Sometime the separation only based on variations in behaviour, e.g. mating calls. The animals are still physically the same. Here is an example in frogs.
Larus gulls are a famous example of a ring species, or partial separation into species. We have written about these in another question: Ring Species: don’t Herring Gulls and other ring species prove evolution is occurring as we watch? Answer here.
Sometimes the separated species occur because of lack of opportunity to breed, rather than mating being a biological impossibility. In these cases the classification into different species is simply a man-made distinction. I remember being told by a conservationist in Australia that there was a problem with imported ducks breeding with native ducks and contaminating the gene pool. The same complaint has been made about salamanders in the US. Apparently the ducks and salamanders did not know they have been classified as different species, but just got on with doing what comes naturally.
Sometimes two similar species can be shown to be a case of over-splitting in the classification system by using hybridisation experiments in the laboratory. Here is an example in butterflies.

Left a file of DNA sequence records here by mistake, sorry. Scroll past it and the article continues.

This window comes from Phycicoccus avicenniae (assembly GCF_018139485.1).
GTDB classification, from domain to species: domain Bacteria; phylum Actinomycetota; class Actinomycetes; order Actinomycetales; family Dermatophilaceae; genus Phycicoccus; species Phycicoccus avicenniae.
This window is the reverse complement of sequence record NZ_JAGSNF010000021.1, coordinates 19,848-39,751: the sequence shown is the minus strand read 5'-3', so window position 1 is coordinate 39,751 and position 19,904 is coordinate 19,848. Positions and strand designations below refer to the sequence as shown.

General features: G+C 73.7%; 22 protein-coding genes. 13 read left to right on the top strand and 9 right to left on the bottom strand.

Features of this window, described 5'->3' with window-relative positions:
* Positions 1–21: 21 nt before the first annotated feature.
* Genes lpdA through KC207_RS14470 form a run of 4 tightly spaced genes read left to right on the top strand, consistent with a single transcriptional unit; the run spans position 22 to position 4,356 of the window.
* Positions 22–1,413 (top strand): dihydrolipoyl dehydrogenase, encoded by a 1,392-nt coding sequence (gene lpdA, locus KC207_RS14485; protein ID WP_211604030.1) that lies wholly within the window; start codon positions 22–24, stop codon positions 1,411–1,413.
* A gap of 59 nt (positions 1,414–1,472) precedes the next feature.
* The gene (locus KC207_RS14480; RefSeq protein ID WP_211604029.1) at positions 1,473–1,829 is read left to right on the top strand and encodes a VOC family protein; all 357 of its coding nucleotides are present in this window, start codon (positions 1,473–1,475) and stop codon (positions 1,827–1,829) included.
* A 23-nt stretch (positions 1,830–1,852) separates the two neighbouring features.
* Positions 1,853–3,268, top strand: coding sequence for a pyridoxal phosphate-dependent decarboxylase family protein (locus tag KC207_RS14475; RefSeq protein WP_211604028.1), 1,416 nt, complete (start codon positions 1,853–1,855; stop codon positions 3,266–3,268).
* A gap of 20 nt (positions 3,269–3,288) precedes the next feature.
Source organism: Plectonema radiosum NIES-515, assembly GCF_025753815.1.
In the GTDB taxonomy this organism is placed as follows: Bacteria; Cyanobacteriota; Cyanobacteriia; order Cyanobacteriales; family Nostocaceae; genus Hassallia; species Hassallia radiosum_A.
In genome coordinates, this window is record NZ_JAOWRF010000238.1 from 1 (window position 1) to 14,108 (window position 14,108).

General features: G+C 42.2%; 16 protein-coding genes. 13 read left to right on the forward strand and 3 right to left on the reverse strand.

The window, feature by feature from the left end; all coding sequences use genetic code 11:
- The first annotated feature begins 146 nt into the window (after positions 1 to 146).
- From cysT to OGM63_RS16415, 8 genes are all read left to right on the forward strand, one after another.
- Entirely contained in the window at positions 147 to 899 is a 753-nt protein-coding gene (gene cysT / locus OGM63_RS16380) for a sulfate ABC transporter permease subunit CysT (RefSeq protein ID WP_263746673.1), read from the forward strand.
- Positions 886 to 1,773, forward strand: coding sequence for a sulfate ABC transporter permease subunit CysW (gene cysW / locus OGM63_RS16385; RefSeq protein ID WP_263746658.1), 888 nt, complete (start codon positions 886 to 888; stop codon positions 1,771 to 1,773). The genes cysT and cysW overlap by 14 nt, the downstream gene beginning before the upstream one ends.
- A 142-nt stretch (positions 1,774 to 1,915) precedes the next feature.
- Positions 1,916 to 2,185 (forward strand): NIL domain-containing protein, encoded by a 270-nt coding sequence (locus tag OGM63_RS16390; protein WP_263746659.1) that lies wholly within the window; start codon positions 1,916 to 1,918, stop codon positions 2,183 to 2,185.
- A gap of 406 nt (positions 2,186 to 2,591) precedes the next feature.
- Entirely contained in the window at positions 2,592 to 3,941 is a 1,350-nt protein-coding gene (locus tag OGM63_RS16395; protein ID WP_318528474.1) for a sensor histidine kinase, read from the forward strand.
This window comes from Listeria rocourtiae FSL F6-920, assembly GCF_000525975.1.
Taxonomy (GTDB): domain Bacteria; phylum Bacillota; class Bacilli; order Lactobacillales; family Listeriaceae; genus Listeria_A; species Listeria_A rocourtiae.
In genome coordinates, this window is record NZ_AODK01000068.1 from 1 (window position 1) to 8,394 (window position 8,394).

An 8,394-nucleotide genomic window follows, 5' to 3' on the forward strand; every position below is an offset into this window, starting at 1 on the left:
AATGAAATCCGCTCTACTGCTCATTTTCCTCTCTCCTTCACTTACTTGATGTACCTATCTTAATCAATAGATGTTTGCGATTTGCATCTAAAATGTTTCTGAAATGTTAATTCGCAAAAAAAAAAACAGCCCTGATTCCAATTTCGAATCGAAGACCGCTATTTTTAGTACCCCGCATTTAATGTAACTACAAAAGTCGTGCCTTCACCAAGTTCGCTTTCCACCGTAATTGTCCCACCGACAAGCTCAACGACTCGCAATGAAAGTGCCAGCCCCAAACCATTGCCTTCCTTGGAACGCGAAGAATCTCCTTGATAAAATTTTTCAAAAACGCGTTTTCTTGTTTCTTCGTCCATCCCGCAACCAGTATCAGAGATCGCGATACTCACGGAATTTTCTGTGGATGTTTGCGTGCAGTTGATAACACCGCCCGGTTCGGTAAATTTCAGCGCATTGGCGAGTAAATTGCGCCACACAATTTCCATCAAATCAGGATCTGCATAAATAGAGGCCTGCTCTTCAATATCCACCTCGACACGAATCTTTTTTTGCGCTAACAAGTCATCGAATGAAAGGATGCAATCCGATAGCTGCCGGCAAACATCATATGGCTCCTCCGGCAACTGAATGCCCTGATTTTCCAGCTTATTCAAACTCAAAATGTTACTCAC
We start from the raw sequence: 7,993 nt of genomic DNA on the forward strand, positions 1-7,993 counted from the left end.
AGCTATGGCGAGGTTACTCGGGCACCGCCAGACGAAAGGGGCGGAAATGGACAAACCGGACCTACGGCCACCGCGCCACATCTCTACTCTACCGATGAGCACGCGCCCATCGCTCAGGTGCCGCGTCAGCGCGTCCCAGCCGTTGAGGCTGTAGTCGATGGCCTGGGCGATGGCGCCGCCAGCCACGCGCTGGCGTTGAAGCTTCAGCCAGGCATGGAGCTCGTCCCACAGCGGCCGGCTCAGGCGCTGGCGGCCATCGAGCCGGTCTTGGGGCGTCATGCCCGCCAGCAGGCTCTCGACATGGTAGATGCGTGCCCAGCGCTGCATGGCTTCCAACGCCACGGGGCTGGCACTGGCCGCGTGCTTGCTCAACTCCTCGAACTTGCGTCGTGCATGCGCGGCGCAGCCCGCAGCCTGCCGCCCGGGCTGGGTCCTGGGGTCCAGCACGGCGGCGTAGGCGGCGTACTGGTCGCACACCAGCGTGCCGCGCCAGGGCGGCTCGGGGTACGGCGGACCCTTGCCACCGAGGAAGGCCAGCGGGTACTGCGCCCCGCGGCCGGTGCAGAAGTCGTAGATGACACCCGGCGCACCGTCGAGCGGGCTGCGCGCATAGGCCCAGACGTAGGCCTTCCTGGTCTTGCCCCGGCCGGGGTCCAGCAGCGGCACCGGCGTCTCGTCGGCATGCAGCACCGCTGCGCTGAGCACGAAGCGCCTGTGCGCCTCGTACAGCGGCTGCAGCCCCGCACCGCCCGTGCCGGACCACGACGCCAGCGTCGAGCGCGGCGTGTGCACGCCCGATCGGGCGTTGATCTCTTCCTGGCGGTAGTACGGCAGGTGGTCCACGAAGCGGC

If anything, speciation is the opposite of evolution. Whenever a large and varied group of living creatures has been split into smaller and less variable sub-groups, regardless of the reason, each of the less viable (often called specialised) subgroups is more likely to die out if the environment changes. This is because natural selection, (another real but non-evolutionary process), will eliminate any organism that does not have the appropriate genetic variations needed to survive in the new environment.
Examples of apparent and real speciation remind us that the real issue in the creation-evolution debate is not about the origin of species, but the origin of Kinds. Darwin may have written about the origin of the species, but the Bible does not! In Genesis we read that God created the various life forms according to their Kinds. When the original Hebrew Old Testament was translated into Greek around 300BC, the word for Kind was rendered as γένος or “genos,” which is ultimately where the creation based inventor of the classification system Linnaeus derived the word for Genus in the classification system.
This does not mean that every genus in the classification system is a different Kind. In some cases there has been over-spitting of genera as well as species, and the original Kind was probably a much larger and varied group. This reminds us that the current classification system that identifies living things according to a base unit we label as a species is a man-made system that simply enables us to keep records of what living things we have observed, and organise our knowledge of them. It is not a record of evolutionary changes.